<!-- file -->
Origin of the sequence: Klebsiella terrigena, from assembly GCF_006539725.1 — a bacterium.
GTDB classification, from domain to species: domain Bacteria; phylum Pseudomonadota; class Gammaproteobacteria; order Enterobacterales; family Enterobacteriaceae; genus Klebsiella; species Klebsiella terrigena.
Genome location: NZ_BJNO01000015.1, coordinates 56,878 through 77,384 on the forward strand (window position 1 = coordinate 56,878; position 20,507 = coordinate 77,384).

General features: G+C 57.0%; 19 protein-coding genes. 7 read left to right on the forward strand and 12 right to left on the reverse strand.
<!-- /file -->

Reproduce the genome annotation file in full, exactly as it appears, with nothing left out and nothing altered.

Origin of the sequence: Klebsiella terrigena, from assembly GCF_006539725.1 — a bacterium.
GTDB classification, from domain to species: domain Bacteria; phylum Pseudomonadota; class Gammaproteobacteria; order Enterobacterales; family Enterobacteriaceae; genus Klebsiella; species Klebsiella terrigena.
Genome location: NZ_BJNO01000015.1, coordinates 56,878 through 77,384 on the forward strand (window position 1 = coordinate 56,878; position 20,507 = coordinate 77,384).

General features: G+C 57.0%; 19 protein-coding genes. 7 read left to right on the forward strand and 12 right to left on the reverse strand.